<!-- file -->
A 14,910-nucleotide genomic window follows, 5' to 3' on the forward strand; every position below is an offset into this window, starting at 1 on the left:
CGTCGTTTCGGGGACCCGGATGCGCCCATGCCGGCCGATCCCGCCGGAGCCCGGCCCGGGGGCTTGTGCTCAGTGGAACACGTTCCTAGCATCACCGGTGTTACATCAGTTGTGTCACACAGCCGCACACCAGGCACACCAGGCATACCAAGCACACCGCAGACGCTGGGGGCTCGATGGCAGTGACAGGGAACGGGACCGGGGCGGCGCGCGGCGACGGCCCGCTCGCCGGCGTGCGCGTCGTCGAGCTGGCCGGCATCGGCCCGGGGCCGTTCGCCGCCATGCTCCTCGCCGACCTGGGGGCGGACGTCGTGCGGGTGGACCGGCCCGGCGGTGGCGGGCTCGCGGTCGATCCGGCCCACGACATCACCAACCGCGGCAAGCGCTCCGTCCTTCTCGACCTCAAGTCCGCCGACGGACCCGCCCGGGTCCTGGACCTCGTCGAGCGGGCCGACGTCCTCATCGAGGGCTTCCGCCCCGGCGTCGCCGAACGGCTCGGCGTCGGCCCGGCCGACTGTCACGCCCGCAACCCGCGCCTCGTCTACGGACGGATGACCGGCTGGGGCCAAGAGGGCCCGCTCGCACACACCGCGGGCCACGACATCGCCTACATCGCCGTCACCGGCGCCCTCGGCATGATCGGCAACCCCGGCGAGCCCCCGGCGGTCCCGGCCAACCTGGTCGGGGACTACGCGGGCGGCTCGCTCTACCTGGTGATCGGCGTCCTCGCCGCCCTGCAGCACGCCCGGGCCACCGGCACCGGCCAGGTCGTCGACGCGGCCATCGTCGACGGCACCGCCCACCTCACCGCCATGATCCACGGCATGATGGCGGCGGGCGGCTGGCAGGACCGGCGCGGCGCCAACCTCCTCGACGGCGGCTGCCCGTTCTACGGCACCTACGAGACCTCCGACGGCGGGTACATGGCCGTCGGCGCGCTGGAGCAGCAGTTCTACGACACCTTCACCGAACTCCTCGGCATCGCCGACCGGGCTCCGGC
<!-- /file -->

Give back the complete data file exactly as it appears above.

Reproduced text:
A 14,910-nucleotide genomic window follows, 5' to 3' on the forward strand; every position below is an offset into this window, starting at 1 on the left:
CGTCGTTTCGGGGACCCGGATGCGCCCATGCCGGCCGATCCCGCCGGAGCCCGGCCCGGGGGCTTGTGCTCAGTGGAACACGTTCCTAGCATCACCGGTGTTACATCAGTTGTGTCACACAGCCGCACACCAGGCACACCAGGCATACCAAGCACACCGCAGACGCTGGGGGCTCGATGGCAGTGACAGGGAACGGGACCGGGGCGGCGCGCGGCGACGGCCCGCTCGCCGGCGTGCGCGTCGTCGAGCTGGCCGGCATCGGCCCGGGGCCGTTCGCCGCCATGCTCCTCGCCGACCTGGGGGCGGACGTCGTGCGGGTGGACCGGCCCGGCGGTGGCGGGCTCGCGGTCGATCCGGCCCACGACATCACCAACCGCGGCAAGCGCTCCGTCCTTCTCGACCTCAAGTCCGCCGACGGACCCGCCCGGGTCCTGGACCTCGTCGAGCGGGCCGACGTCCTCATCGAGGGCTTCCGCCCCGGCGTCGCCGAACGGCTCGGCGTCGGCCCGGCCGACTGTCACGCCCGCAACCCGCGCCTCGTCTACGGACGGATGACCGGCTGGGGCCAAGAGGGCCCGCTCGCACACACCGCGGGCCACGACATCGCCTACATCGCCGTCACCGGCGCCCTCGGCATGATCGGCAACCCCGGCGAGCCCCCGGCGGTCCCGGCCAACCTGGTCGGGGACTACGCGGGCGGCTCGCTCTACCTGGTGATCGGCGTCCTCGCCGCCCTGCAGCACGCCCGGGCCACCGGCACCGGCCAGGTCGTCGACGCGGCCATCGTCGACGGCACCGCCCACCTCACCGCCATGATCCACGGCATGATGGCGGCGGGCGGCTGGCAGGACCGGCGCGGCGCCAACCTCCTCGACGGCGGCTGCCCGTTCTACGGCACCTACGAGACCTCCGACGGCGGGTACATGGCCGTCGGCGCGCTGGAGCAGCAGTTCTACGACACCTTCACCGAACTCCTCGGCATCGCCGACCGGGCTCCGGC